Now there was no water for the congregation and they assembled against Mosheh and against Aharon. And the people contended with Mosheh and spoke, saying, “If only we had died when our brothers died before Yehovah! Why have you brought up the assembly of Yehovah into this wilderness, that we and our livestock should die here? And why have you brought us up out of Egypt, to bring us to this evil place? – not a place of grain or figs or vines or pomegranates, and there is no water to drink.” (Num 20:2-5)
In the story of Ishmael, Elohim opened Hagar’s eyes and she saw a well of water. She went and filled the bottle with water, and gave the lad to drink. They survived and as it was promised to Hagar, Ishmael became a great nation.
In the story of Israel, four hundred and forty years later, YHVH spoke to Mosheh to take his rod and assemble the congregation of Israel. Then He told Mosheh to speak to the rock before their eyes to give its water to the people and their livestock. They survived and as it was promised to Avraham, Israel became a great nation and entered the Promised Land.
In order to properly understand the situations of having to choose between good or bad decision, we should notice how the descendants of Avraham— Ishmael and Israel — acted.
First, both Ishmael and Israel fell in difficult situations: they were in the wilderness with no water to drink. Both survived as they were given water, but this is where the similarities end.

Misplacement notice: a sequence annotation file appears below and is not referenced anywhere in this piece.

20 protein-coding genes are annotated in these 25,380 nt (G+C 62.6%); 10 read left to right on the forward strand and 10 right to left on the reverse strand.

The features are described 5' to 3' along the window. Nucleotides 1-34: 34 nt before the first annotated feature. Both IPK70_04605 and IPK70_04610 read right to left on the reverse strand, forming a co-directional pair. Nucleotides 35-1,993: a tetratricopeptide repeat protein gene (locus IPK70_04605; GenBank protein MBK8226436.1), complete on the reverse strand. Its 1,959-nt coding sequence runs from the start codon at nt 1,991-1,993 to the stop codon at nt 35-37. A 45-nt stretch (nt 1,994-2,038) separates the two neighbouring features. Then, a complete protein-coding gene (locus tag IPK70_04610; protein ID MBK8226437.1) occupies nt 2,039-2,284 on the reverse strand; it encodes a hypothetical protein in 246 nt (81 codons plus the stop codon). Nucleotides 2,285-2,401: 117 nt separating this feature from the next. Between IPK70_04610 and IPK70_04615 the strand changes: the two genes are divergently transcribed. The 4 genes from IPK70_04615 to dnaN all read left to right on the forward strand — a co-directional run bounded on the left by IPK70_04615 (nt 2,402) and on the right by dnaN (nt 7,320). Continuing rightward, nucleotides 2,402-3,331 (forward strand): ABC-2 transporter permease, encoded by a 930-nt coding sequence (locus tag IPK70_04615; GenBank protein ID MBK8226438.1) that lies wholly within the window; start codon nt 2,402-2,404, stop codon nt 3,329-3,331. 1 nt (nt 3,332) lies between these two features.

In the situation of Hagar and Ishmael, there was an existential threat for their survival. It was life or death.
On the other side, we see no threat for the survival of the nation of Israel. On the contrary, they had the super food manna to eat; they had their live stock and milk to drink and they were not even close to any threat of extinction.
And this is how Ishmael and Israel acted under the given circumstances. Hagar the Egyptian and her son Ishmael in desperation lifted up their voices and wept to Elohim.
On the other side, the people contended with Mosheh and spoke bad words against YHVH. They wish to return to Egypt, as their fathers who died in the desert did, rather than to enter the Promised Land at whose threshold they were standing. They were lusting for grain, figs, vines, and pomegranates, as if these had not been promised to them.